38. Illustrative Comparison Tachyglossus aculeatus, found in many habitats across Australia and Tasmania, is 35 to 53 cm long and has spines like a hedgehog's. (Encyclopedia Britannica) They are about the size of a large cat and have long, bushy tails, a shaggy brown coat, and large ears. (Aye-aye, Encarta Encyclopedia) Slightly larger than chinchillas, the mountain viscachas have long, rabbitlike ears and a long squirrel-like tail.(Encarta Encyclopedia)

  39. Definition: Illustrative • An illustrative comparison is a familiarity-based comparison whose purpose is to enhance the hearer's understanding of an attribute of the focused entity, by gauging the value for that attribute against the value of the same attribute for another entity which the hearer is familiar with.

  40. Whole text Partial text Bi-focal Multi-focal Uni-focal Direct comparison Significant type comparison Domain-based Familiarity-based Set Complement comparison Clarificatory comparison Like-entity comparison Illustrative comparison Ontology of Comparisons Comparative text

  41. Overview • The Basic Ideas • Language Technology • Some Definitions • An Ontology of Comparisons • Comparison in Context • Conclusions and Future Directions

  42. Background Knowledge Purpose Previous Discourse Speaker Hearer Audience Familiarity-based comparison Domain-based comparison Participants Event Time Place Objects Topic Setting Objects Message form Context of Discourse Discourse Firth 1957, Hymes 1962, Lewis 1972, Brown & Yule 1983

  43. Objects and the Hearer • Relationship to the focused entity: • similarity • relatedness • spatial proximity • Hearer information: • goals • knowledge • perceivability

  44. W V Opportunistic Links I User Knowledge E C Distinguishing Characteristics Liken Distinguish Creating the Context

  45. Animal Domain Domestic Cat Domestic Dog Human f Cheetah Leopard, Cat Class Distinguishing Characteristics Liken Distinguish Example - Animal Domain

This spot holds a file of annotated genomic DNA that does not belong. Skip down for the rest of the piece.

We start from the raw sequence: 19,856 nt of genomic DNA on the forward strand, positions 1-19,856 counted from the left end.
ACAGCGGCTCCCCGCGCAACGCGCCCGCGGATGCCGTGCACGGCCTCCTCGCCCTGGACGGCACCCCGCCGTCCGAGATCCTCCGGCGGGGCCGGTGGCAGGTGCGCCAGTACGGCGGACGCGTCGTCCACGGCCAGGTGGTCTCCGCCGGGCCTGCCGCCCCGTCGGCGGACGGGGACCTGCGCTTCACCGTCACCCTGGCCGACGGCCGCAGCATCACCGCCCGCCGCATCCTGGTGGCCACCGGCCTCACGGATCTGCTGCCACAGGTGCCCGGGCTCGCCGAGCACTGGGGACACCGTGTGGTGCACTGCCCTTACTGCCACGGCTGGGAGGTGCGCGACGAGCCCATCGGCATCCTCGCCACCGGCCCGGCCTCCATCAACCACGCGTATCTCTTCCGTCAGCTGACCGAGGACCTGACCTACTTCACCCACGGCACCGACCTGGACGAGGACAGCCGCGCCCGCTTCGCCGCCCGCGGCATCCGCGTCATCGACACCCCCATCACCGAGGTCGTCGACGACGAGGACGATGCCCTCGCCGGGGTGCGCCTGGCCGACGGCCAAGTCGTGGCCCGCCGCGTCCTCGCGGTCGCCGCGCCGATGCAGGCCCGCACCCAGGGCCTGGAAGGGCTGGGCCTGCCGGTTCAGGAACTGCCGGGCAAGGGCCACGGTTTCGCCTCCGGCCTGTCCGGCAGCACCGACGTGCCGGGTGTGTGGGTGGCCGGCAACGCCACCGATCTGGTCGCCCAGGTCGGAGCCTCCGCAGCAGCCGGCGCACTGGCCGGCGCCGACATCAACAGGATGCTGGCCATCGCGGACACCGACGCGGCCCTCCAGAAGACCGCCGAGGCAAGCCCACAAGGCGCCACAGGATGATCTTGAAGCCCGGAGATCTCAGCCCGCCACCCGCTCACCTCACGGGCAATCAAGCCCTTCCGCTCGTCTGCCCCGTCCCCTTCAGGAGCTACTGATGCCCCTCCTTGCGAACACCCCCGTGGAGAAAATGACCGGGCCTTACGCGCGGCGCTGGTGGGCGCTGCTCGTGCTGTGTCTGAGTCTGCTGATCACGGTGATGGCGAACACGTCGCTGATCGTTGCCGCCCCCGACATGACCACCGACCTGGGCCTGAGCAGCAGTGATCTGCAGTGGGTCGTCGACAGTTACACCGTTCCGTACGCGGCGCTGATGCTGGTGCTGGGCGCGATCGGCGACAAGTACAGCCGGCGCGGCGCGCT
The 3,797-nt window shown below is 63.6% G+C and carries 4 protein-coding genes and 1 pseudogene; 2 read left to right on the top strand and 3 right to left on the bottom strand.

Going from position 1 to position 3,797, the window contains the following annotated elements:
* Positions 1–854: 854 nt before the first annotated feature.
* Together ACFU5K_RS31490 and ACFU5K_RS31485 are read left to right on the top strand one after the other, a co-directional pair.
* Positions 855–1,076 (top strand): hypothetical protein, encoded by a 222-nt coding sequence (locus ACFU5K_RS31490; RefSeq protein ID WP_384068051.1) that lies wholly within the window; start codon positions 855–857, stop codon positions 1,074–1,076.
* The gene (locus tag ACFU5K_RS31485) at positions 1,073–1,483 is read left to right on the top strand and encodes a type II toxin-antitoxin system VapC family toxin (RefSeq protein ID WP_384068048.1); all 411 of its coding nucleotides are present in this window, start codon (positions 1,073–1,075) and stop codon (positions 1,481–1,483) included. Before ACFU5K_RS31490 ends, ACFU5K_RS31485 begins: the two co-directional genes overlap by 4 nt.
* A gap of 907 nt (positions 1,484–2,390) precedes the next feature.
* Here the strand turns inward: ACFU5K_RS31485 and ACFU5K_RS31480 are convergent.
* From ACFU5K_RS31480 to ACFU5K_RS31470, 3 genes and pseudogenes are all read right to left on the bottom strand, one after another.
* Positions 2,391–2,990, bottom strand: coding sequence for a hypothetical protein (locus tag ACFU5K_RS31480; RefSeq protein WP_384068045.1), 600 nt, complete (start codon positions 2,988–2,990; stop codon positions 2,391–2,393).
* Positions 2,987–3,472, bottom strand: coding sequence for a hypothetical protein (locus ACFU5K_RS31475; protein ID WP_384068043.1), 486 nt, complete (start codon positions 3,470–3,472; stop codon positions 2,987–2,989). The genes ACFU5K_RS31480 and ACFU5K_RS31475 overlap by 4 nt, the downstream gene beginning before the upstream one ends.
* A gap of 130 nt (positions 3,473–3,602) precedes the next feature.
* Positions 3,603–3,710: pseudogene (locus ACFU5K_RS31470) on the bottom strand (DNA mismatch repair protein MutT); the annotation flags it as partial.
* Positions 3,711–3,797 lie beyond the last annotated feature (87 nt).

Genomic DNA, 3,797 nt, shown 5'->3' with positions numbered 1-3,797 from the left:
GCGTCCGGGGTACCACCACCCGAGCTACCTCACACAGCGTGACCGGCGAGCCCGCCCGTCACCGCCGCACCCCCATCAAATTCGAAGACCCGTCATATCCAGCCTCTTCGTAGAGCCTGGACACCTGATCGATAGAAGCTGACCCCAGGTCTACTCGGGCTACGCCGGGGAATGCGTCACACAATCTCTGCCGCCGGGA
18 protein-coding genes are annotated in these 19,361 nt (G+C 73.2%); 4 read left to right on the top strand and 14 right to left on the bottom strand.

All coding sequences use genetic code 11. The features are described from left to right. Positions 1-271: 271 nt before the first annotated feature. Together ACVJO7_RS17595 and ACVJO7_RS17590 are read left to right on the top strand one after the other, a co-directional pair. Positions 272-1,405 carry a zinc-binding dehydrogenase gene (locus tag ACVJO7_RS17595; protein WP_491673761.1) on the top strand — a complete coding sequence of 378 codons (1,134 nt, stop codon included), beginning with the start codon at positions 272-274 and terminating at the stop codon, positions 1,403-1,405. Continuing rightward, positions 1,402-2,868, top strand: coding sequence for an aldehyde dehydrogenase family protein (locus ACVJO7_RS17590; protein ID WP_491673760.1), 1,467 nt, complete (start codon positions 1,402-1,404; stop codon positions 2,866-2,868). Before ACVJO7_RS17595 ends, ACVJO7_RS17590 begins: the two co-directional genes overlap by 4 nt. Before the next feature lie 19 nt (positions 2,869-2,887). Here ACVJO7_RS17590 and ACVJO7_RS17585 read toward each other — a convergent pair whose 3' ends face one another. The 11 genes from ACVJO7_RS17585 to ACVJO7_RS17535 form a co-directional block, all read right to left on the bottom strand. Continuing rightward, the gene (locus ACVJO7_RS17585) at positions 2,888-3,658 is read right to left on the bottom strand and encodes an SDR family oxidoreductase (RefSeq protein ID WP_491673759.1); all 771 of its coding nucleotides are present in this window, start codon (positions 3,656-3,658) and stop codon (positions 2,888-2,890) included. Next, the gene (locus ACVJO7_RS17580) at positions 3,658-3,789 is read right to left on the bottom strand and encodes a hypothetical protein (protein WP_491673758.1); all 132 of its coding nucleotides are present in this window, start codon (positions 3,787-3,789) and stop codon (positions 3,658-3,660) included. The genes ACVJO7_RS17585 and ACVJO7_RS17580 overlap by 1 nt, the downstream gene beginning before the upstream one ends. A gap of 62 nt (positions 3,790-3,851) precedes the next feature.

46. Jewelry Domain Other jewels in this case Discourse History Jewels sharing some property Opportunistic Links Jewel Instance Supertype classes Similar jewels Distinguishing Characteristics Liken Distinguish Example - Jewellery Domain

  47. Example • The Alligator is a member of the Crocodylidae Family that has a broad, flat, rounded snout. It is similar in appearance to the related Crocodile. The Crocodile is a member of the Crocodylidae Family that has a narrow snout. The Crocodile is much longer than the Alligator (5.25 m vs 3.75 m). The Alligator has longer teeth on the lower jaw which cannot be seen when its mouth is closed whereas the Crocodile has one longer tooth on each side of the lower jaw which can be seen sticking up when its jaw is closed.

  48. Overview • The Basic Ideas • Language Technology • Some Definitions • An Ontology of Comparisons • Comparison in Context • Conclusions and Future Directions

  49. Conclusions • Analysis of types of comparison • Ontology & Definitions • Description via comparison • Improving hearer’s conceptual coherence • Preventing hearer misconceptions • Comparisons in context